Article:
Hundreds of Miami Valley students got a taste of manufacturing this week during a special spring Manufacturing Day at one local company.
United Grinding North America in Miamisburg, part of the Swiss-based CNC grinding equipment manufacturer, hosted 200 students on Thursday morning in partnership with the Dayton Region Manufacturers Association (DRMA) and Montgomery County Educational Service Center.
The Dayton region is a manufacturing powerhouse — evidenced by having the No. 1 highest participation rate nationally for students and manufacturers during Manufacturing Day, held every year in October. In 2019, the local region had 4,700 students visit 60 manufacturers.
Students participated in several "experiences" during their time at United Grinding. This included plant tours with 10 guided stops along the way to learn about the various career paths within manufacturing — from human resources, marketing, information technology, engineering, production and others.
"The idea behind this is to elevate the notion that there are multiple paths you can take inside of the manufacturing industry," said Jacob Baldwin, director of corporate marketing for United Grinding.
Students also got the chance to participate in several hands-on demonstrations, including a grind-your-own part station.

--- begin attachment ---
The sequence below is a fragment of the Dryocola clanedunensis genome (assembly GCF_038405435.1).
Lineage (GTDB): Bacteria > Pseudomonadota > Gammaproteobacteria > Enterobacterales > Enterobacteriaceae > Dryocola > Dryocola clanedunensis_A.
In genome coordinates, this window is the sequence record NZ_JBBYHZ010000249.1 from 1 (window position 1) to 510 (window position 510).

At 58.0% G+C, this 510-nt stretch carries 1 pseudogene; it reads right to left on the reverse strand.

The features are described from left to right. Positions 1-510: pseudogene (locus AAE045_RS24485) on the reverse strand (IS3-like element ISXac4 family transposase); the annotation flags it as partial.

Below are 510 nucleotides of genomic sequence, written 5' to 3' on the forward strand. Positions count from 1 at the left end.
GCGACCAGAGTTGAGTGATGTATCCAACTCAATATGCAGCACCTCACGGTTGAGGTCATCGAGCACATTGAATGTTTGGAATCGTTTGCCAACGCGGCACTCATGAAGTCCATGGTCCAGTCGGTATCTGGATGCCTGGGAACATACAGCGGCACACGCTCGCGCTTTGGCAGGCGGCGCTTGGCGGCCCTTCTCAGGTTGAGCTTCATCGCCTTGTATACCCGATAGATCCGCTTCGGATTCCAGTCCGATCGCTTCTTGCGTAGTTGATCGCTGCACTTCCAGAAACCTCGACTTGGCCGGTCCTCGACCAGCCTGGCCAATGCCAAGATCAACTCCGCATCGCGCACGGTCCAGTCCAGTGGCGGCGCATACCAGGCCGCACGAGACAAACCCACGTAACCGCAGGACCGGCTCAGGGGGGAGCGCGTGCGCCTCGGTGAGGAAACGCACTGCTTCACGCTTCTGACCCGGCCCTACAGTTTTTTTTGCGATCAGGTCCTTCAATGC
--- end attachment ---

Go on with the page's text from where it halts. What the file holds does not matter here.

"There's a problem in the manufacturing industry and it's the workforce shortage," Baldwin said. "And it's incumbent on us, United Grinding as manufacturing leaders ... to do something about it."
United Grinding's technology portfolio spans eight brands with technologies ranging from CNC grinding, erosion, laser ablation, optical measuring and combination machining equipment. United Grinding has over 200 employees in North America.
Van Henderson, a robotics and automation teacher at Miami Valley Career Technology Center, said the various educational initiatives by DRMA help to get more students into the manufacturing workforce pipeline.
"It's amazing to have a kid come into your class and you start introducing them to this field and they get a little bit of excitement; they get their hands on some stuff," Henderson said. "And they go out and they go to you (manufacturers) and they get a job. You guys can change their whole lives."
Henderson said he's encountered so many children living in poverty who have been able to alter their situations and turn their lives around.
"It's not just providing workers for you, but you're providing careers for these kids," Henderson said.